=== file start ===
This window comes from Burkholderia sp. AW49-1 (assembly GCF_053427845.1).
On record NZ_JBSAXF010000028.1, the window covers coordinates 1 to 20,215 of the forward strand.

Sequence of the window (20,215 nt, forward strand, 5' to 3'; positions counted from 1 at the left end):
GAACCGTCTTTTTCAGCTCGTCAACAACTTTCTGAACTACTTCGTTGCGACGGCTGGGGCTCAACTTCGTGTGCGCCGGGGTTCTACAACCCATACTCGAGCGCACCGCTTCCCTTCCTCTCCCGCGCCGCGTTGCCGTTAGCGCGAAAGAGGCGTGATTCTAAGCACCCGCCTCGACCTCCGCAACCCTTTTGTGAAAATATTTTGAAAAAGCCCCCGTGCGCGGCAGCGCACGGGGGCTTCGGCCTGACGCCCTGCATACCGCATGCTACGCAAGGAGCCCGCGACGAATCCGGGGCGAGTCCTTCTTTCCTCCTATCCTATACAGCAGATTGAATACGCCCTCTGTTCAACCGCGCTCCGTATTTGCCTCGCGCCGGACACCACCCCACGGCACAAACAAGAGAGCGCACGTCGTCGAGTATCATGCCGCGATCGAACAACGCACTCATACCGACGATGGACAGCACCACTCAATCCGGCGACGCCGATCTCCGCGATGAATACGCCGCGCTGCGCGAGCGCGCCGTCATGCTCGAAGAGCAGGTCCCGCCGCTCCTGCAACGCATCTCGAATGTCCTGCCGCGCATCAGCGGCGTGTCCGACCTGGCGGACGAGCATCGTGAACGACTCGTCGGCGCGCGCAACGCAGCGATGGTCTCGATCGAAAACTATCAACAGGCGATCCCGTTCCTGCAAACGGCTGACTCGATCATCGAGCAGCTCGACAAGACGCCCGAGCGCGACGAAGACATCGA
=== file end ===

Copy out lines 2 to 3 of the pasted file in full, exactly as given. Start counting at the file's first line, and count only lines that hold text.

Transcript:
On record NZ_JBSAXF010000028.1, the window covers coordinates 1 to 20,215 of the forward strand.

Sequence of the window (20,215 nt, forward strand, 5' to 3'; positions counted from 1 at the left end):